DHAKA (Reuters) - Journalist groups in Bangladesh have cancelled planned protests against a new law they say cripples press freedom after the government offered talks instead.
The law, which combines some existing measures such as the colonial-era Official Secrets Act with tough new provisions, was passed by parliament on Sept. 19, three months before an expected national election. It now awaits the signature of President Abdul Hamid to come into force.
Journalist groups and unions had planned protests in Dhaka on Thursday and Saturday, but the government has now invited them to join talks expected on Sunday.
“If we can achieve our demand through discussion then that is good for all,” said Saiful Islam, president of Dhaka Reporters Unity, a forum for journalists.
The unions and the Editors Council of Bangladesh, which represents the country’s largest daily newspapers, will attend the talks.
“The information ministry is very much aware about the concern of the journalist community,” Bangladesh’s Information Minister Hasanul Haq said in the letter. “It is of the utmost necessity to sit with the Editors Council to discuss the issue, to settle the concerns and ensure free movement of information.”
The journalists’ groups have called on the government to revise or drop multiple sections in the law they say stifle media freedom and breach their right to free speech.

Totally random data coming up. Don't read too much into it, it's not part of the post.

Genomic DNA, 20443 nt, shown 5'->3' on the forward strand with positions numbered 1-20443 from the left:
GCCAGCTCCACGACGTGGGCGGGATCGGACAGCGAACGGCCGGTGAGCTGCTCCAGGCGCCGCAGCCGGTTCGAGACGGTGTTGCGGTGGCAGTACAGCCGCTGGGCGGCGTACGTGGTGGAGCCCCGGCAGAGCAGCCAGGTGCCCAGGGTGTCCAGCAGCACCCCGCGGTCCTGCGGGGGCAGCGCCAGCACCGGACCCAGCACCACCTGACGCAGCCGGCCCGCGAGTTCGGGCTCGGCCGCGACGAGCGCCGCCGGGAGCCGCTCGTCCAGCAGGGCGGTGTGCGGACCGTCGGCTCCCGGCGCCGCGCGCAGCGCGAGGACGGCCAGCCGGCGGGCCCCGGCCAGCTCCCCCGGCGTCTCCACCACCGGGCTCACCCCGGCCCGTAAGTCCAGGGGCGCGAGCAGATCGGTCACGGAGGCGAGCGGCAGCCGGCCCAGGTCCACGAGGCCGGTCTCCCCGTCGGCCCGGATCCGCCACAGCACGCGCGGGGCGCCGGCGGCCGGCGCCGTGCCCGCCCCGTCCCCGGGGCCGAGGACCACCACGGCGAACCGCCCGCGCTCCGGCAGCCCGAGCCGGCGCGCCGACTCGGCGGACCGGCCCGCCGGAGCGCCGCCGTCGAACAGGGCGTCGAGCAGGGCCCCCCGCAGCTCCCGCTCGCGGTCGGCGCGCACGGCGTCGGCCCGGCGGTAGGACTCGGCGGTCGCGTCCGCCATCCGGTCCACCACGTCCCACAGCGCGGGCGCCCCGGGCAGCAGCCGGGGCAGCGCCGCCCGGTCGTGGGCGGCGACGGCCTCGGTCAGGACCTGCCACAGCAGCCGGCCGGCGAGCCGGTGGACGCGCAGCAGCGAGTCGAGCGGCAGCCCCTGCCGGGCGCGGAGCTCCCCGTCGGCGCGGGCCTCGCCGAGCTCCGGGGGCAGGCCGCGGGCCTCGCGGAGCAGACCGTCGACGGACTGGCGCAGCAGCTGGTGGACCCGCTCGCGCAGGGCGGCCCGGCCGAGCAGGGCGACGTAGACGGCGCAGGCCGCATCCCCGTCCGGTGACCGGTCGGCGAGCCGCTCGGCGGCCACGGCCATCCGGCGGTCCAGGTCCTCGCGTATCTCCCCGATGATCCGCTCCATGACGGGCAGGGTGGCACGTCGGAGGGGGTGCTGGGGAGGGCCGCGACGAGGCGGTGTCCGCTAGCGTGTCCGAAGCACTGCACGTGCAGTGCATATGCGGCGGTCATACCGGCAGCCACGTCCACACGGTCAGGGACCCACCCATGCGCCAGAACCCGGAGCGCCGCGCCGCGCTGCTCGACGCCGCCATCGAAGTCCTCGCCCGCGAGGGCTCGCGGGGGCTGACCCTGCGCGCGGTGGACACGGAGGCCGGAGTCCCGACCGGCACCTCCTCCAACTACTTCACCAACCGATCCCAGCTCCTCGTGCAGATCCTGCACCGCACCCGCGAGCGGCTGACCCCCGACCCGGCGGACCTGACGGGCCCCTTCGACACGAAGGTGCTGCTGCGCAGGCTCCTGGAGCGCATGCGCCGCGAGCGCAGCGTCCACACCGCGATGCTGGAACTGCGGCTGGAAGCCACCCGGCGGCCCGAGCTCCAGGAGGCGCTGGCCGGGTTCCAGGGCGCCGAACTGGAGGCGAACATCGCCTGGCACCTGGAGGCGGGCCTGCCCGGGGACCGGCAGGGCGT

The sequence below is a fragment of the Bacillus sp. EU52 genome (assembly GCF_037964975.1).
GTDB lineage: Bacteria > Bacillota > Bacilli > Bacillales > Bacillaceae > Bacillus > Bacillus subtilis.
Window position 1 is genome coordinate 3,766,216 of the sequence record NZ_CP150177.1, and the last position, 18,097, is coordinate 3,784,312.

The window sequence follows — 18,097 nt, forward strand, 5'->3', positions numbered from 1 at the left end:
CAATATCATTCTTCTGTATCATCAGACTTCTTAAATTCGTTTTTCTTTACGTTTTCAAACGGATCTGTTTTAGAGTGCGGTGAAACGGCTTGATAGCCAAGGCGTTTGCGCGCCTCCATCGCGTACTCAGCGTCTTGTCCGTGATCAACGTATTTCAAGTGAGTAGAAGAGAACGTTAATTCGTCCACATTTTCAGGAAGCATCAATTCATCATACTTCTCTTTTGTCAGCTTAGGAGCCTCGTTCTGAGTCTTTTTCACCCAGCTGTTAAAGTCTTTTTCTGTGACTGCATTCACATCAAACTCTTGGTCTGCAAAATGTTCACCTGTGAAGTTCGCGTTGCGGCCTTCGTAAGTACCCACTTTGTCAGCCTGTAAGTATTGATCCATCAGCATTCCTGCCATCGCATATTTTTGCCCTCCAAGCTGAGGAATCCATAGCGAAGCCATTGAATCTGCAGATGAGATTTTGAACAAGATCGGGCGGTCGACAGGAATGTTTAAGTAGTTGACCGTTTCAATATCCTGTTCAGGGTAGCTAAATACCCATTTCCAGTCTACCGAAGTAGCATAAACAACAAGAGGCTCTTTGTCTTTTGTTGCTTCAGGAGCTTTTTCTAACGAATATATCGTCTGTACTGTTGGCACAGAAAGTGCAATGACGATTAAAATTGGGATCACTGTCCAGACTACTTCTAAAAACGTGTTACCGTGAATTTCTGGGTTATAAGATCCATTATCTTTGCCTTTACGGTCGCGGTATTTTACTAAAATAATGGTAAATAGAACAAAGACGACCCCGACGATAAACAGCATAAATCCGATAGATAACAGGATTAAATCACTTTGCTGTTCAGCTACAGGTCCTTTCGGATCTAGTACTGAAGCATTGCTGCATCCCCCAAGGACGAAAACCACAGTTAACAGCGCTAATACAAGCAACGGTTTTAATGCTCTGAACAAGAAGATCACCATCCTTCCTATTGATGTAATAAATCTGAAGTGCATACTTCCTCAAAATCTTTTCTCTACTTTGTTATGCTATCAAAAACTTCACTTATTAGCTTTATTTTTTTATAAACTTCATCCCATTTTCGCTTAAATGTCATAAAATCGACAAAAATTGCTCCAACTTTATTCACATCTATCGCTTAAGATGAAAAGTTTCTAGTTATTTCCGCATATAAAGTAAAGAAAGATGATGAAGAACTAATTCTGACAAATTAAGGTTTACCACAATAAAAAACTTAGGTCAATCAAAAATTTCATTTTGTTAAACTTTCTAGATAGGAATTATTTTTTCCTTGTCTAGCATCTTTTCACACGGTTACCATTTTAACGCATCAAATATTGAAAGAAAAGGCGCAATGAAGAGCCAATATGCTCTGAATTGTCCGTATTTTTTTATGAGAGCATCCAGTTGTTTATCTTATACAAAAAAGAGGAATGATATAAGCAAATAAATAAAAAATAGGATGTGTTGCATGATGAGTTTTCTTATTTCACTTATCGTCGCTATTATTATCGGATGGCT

They are unhappy about a provision that allows police to arrest any individual without a warrant.
There is a maximum sentence of 14 years for espionage if an individual is found secretly recording information with electronic instruments inside a government building.
Another section imposes the same jail sentence for spreading “propaganda and campaign” against Bangladesh’s 1971 war for independence from Pakistan. A further element journalists have opposed is the inclusion in the law of the colonial-era Official Secrets Act, which includes a sentence of up to 14 years for sharing state secrets with an enemy.
“This section of this law is a major obstacle for journalists in revealing truth,” said Reaz Uddin Ahmed, acting chairman of the Editors Council.
Human Rights Watch has called the law a “tool ripe for abuse and a clear violation of the country’s obligations under international law to protect free speech”.
Critics see the law as an authoritarian move by Prime Minister Sheikh Hasina, already facing flak for violently suppressing protests last month by school students demanding improved road safety and over a campaign against drugs in which security forces are accused of extrajudicial killings.
Hasina has defended the new law by saying it is aimed at controlling cyber and digital crimes.
“The journalists are only thinking about their interest, not about society and only for that they are raising their voices,” she said this week.
Scores of people, including journalists, have been jailed in Bangladesh under Hasina’s rule since 2009 for criticising the government online.
Writing by Zeba Siddiqui; Editing by Gareth Jones